England captain Alastair Cook is hoping for a result wicket in the third and final Test with New Zealand in Auckland.
A drop-in pitch will be used for the crunch match at Eden Park where there have been positive results in the last six Tests.
The wickets used in the rain-affected draws in Dunedin and Wellington were hard work for all the bowlers, offering little assistance to the quicks in particular.
England have politely refused to criticise the pitches but there is no doubt that they want a more sporty wicket for the decider.
"In an ideal world a pitch with more pace and bounce would make for a more exciting wicket," Cook said.
"But whichever pitch we get in Auckland we'll try to find the best way to win the game."
The pitch was dropped in on Saturday night and groundsman Mark Perham said: "We want the best cricket wicket possible really. It will offer a bit first up and then settle down for the batsmen to do their thing."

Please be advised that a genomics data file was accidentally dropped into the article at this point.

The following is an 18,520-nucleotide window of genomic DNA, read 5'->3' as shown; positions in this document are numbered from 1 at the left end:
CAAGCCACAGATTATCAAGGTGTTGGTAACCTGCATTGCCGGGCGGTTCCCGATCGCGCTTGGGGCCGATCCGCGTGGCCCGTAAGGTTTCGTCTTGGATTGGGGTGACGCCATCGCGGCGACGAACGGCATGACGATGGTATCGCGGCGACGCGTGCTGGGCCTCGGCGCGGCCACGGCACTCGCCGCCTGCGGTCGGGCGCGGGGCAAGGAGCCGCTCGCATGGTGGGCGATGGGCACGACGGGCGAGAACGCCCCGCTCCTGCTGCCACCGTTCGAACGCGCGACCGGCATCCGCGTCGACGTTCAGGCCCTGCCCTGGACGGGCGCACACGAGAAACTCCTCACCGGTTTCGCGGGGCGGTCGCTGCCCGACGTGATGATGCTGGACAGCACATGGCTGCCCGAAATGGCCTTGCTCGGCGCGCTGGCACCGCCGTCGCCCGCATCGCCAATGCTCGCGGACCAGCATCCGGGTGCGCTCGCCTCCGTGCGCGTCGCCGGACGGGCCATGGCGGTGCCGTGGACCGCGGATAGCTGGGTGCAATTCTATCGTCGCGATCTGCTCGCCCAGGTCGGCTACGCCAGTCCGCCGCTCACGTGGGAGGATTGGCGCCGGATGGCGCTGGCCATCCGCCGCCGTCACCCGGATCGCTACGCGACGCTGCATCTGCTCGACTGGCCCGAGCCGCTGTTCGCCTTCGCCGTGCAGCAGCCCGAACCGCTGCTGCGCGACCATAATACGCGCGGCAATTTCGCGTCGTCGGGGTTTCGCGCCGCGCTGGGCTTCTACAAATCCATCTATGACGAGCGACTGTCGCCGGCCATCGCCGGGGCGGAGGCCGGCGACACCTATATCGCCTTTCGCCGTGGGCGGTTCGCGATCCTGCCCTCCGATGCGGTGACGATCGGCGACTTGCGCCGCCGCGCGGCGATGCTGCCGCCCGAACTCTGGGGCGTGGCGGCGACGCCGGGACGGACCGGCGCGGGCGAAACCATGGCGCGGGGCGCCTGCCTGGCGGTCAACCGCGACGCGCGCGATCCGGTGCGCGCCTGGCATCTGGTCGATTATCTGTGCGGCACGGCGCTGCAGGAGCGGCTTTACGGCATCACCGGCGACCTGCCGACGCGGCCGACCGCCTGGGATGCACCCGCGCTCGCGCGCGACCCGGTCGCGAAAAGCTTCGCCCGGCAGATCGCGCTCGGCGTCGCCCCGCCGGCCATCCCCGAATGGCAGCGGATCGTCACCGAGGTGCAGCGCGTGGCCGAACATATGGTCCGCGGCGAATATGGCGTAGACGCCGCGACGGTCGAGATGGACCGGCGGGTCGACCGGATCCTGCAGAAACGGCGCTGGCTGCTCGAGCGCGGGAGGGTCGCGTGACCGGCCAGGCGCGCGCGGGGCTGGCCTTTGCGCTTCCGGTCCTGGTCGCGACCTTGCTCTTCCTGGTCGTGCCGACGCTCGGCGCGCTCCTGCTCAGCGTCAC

England fast bowler James Anderson, who has taken just seven wickets so far, said: "Test pitches around the world are generally quite flat. You've got to work hard for your victories. It's no different out here.
"I think if we hadn't had rain in the first two Tests there would probably have been a result. So you can't say they aren't result pitches.
"You have to find different ways of getting people out. You can't always just steam in and try and roll sides over. You've got to use other skills, and that's what we've been trying to do this trip."
Brendon McCullum wants his New Zealand team to go for broke. A third stalemate in Auckland and a drawn series would - on paper - represent a fine result for the Black Caps against a team ranked No 2 in the world.
But McCullum dismissed suggestions that the hosts would play for a draw and insists he wants his team to go for a famous victory.
"We go into every game trying to win. Certainly, for us, it's not about trying to hang on for a draw," he said.
"We see this as a great opportunity to clinch a series win against England and that's something that we'd all hold very fondly."